At Bell Laboratories, the huge New Jersey facility that spawned innovations such as the transistor, the laser and cellular phone technology, visionaries of the 1930s purposely located offices at inconvenient distances from labs. “By intention, everyone would be in one another’s way,” writes author Jon Gertner “The Idea Factory: Bell Labs and the Great Age of American Innovation.” One hallway was 700 feet long. “Traveling its length without encountering a number of acquaintances, problems, diversions and ideas would be almost impossible,” Gertner points out. “Then again, that was the point.”
Jeff Swenerton of Center for Resource Solutions, a San Francisco-based nonprofit, notes a similar effect at Pixar, the famous animation studio, where Steve Jobs scrapped original architectural designs and insisted on a central atrium where he expected various units to mix — and where he located mailboxes and restrooms. Pixar’s creative success comes to mind every year when the nonprofit selects a location for its Renewable Energy Markets Conference, Swenerton says.
“We think about it when we look at the hotels,” he says. “We’ll take the floor plans and spread them out and think about how the conference will ebb and flow.”
AESTHETICS OF CREATIVITY
Some conferences embrace environmental beauty as part of the magic of creativity and stage their retreats at resort locations where you might go even if you cared nothing about ideas. Philip Lader, former U.S. ambassador to the United Kingdom and present chairman of London-based media giant WPP Group, founded an invitation-only conference held five times a year far from the public spotlight. Upcoming locations include Aspen on Labor Day, Napa Valley in the fall and Laguna Niguel next year, when guests will assemble at the Ritz-Carlton on a bluff high over the Pacific.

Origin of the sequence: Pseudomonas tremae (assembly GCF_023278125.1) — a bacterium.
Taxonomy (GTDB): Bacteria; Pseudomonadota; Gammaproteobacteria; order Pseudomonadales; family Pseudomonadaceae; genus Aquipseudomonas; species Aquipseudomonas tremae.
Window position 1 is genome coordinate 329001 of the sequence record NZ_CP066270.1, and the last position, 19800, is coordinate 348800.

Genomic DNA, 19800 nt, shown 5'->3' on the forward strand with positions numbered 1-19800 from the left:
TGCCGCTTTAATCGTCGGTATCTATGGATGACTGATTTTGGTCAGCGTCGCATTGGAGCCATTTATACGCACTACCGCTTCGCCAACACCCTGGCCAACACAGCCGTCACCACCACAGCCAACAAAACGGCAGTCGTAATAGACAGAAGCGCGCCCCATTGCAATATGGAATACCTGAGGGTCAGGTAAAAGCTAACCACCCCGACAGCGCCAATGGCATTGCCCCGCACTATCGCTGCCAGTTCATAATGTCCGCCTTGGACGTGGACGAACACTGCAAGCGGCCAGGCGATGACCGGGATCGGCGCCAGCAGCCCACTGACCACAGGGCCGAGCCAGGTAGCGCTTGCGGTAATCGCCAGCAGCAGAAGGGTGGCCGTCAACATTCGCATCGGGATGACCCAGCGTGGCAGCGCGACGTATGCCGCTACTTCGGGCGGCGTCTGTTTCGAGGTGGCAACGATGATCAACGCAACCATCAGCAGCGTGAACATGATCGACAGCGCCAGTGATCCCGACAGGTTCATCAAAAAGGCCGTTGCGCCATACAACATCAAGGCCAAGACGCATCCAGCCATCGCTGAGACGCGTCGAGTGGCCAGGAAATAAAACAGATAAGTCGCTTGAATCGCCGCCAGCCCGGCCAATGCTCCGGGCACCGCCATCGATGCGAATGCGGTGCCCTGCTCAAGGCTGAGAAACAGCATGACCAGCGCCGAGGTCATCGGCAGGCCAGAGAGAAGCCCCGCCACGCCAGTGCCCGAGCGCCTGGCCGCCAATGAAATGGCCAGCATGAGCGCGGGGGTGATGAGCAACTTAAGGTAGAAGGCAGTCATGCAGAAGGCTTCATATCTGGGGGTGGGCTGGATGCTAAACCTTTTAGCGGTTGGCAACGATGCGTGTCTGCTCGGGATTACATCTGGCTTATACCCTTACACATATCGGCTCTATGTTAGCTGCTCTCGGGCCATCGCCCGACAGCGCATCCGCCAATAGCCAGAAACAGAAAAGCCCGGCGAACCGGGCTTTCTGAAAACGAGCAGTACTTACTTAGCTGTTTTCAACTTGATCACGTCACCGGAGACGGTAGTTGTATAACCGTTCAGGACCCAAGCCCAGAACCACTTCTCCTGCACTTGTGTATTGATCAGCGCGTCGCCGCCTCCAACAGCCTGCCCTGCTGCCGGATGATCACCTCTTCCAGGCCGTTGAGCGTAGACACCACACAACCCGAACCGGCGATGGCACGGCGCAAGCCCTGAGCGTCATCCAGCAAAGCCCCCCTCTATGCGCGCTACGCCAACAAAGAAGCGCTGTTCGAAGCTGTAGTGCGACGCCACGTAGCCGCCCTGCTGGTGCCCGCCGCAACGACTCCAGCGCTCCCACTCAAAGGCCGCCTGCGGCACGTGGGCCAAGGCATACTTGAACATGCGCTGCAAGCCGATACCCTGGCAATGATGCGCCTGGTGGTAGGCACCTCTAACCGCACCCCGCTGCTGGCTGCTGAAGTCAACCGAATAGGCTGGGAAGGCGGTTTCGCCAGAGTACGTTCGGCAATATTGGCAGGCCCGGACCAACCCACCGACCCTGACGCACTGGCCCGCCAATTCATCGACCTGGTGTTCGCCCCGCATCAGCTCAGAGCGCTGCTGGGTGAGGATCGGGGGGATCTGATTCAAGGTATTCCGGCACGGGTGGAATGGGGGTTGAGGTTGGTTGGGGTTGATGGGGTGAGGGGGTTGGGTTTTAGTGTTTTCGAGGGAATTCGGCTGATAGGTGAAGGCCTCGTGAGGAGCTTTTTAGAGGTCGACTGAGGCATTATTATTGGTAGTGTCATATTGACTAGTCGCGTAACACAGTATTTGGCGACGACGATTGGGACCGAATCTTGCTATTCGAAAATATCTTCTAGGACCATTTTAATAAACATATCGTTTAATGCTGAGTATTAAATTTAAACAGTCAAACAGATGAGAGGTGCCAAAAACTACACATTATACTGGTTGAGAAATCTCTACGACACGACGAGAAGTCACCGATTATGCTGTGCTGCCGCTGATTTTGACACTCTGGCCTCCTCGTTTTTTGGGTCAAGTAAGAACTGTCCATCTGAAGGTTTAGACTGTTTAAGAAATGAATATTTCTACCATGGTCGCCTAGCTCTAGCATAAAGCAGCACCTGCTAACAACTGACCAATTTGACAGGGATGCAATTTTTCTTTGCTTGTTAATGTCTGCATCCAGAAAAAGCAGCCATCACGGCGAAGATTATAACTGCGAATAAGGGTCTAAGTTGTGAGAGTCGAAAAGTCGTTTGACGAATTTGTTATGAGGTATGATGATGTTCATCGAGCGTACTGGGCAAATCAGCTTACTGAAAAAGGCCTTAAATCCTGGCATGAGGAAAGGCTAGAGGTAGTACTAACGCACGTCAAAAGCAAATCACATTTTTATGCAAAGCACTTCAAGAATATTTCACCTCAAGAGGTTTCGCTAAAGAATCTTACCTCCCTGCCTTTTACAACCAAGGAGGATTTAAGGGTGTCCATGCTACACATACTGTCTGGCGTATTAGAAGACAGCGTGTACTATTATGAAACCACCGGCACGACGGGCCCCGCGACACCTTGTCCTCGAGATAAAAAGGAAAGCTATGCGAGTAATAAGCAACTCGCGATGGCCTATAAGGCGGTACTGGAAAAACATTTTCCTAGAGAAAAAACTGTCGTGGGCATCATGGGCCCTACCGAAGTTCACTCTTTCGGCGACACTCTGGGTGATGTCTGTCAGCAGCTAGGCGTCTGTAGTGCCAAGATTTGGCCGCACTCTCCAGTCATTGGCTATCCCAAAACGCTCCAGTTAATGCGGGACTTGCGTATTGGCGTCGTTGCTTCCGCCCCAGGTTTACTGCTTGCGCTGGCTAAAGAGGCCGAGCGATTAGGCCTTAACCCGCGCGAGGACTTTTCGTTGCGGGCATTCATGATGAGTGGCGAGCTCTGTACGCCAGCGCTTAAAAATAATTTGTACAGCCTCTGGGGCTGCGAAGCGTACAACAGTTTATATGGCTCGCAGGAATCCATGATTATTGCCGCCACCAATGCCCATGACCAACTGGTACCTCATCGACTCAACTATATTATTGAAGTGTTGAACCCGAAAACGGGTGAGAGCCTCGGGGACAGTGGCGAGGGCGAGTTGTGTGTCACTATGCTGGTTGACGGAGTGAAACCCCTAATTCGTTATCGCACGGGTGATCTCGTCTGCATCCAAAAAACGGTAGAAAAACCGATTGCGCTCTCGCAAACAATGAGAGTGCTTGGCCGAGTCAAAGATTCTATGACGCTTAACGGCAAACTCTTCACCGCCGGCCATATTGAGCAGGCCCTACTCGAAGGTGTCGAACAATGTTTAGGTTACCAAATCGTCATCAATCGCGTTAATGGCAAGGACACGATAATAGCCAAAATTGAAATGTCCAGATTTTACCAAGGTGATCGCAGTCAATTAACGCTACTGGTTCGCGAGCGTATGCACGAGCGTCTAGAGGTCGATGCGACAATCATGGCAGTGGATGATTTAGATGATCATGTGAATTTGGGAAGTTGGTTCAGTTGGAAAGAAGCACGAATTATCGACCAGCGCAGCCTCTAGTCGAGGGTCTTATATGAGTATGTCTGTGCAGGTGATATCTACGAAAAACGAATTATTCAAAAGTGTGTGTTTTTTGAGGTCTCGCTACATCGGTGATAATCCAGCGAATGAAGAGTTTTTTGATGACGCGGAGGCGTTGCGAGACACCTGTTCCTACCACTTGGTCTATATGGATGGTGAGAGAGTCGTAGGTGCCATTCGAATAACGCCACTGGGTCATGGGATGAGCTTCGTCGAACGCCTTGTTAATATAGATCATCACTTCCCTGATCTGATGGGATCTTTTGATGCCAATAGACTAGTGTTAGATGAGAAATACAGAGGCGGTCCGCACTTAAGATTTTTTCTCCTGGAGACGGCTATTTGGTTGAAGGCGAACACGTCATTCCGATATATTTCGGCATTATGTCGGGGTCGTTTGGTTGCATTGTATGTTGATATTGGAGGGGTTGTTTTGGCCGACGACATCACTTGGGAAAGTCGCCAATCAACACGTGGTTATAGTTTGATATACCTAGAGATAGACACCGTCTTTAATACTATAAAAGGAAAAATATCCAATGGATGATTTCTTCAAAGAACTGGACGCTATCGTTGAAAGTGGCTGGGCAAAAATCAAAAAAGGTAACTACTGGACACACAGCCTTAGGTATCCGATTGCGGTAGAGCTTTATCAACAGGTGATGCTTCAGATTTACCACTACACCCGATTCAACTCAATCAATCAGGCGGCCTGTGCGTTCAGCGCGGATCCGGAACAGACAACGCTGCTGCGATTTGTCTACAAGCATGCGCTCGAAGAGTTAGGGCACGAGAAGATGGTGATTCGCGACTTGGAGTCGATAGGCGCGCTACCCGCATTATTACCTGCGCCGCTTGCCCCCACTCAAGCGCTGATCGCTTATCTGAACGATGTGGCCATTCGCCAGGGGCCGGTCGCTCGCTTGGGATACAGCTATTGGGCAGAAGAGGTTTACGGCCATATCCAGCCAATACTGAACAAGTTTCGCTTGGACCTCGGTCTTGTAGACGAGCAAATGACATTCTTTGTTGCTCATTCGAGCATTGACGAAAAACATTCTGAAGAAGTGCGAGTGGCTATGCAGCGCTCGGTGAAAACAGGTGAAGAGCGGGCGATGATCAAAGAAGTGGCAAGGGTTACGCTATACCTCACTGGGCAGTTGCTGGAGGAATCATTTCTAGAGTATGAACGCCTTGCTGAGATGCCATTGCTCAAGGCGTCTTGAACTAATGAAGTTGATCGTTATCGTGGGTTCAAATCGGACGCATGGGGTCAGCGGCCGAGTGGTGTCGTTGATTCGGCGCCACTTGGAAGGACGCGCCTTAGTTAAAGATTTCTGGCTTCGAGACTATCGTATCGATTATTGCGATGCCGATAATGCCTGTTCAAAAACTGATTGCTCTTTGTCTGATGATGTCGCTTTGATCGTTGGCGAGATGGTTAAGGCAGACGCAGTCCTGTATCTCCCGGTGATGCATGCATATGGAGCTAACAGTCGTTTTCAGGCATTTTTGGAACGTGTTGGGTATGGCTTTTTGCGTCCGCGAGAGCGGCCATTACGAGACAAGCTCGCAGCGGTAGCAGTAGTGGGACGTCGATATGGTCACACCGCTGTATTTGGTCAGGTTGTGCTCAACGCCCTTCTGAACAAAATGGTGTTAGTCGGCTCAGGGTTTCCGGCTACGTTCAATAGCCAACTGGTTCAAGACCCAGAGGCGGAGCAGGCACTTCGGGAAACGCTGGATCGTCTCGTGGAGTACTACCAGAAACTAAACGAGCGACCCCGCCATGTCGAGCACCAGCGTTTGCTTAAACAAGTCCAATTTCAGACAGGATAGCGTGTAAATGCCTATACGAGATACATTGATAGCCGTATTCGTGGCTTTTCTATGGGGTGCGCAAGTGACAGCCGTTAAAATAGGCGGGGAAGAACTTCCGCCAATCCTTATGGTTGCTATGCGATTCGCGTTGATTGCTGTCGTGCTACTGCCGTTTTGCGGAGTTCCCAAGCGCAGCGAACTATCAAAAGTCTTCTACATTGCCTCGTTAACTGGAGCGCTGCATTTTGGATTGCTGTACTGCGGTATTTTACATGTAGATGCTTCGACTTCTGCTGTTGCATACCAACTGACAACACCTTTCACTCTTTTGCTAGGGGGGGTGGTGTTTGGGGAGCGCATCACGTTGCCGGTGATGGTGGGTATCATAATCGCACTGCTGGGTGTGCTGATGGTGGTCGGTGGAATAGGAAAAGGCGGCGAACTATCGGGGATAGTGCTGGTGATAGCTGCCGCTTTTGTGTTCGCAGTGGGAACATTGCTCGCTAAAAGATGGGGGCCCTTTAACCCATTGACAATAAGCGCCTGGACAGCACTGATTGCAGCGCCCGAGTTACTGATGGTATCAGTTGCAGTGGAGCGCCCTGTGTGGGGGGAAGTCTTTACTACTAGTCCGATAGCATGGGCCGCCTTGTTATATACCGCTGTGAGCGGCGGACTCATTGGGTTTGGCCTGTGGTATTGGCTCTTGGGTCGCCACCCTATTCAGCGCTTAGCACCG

Bill Clinton attends regularly, as do several members of the U.S. Supreme Court, says Lader, who founded the Renaissance Weekends in 1981. Nobel Prize winners, astronauts and other nationally known figures join in candid discussions of topics ranging from race and politics to health and theology, shielded from media coverage, Lader says.
Aspen also is the setting for the Aspen Big Ideas Festival, founded nine years ago by the nonprofit Aspen Institute. Walter Isaacson, author of “Steve Jobs,” the best-selling biography of the Apple founder, is president of the institute and former chairman of CNN. He envisioned the retreat as a three-ring intellectual circus, says spokesman Jim Spiegelman.
“A lot of sessions are going on simultaneously,” Spiegelman says. “Some might want to hear (former Fed Chairman) Alan Greenspan hold forth on the future of the economy. At the same time, someone might want to go hear Yo-Yo Ma play the cello.”
Aspen’s landscape gives the conference a special allure, Spiegelman says. “There’s no question you lose something in a building or hotel as opposed to being out in the Rocky Mountains.”
Cynics might suggest the conference is secondary to the destination, that the ideas become an excuse to go somewhere interesting — to take a trip that wasn’t actually necessary. But the nature of ideas, and of chance meetings, is uncertainty. The only way to know if a conference will be worthwhile is to be there, listening to the talks, making the connections. Nothing might pan out, or a sort of magic might occur, as it did once for Marc Freedman.
Freedman, the founder of Encore.org, a San Francisco nonprofit that helps people find second-act careers, is a sought-after panelist who attends 25 or 30 conferences a year. Early on, he traveled to Miami, brooding on the plane about tasks left behind at his office and fearing the trip was a waste of time.
In the conference audience he met an official from a major grant-making organization. After the meeting, Freedman’s fledgling organization received a gift of $6.8 million — a boost critical to its growth. The conference turned out to be one of the most important meetings he ever attended.
“From a logical perspective,” Freedman recalls, “I never should have gone.”
See also PART TWO: The TED Conference factor
Related: A sampling of Southern California conferences ___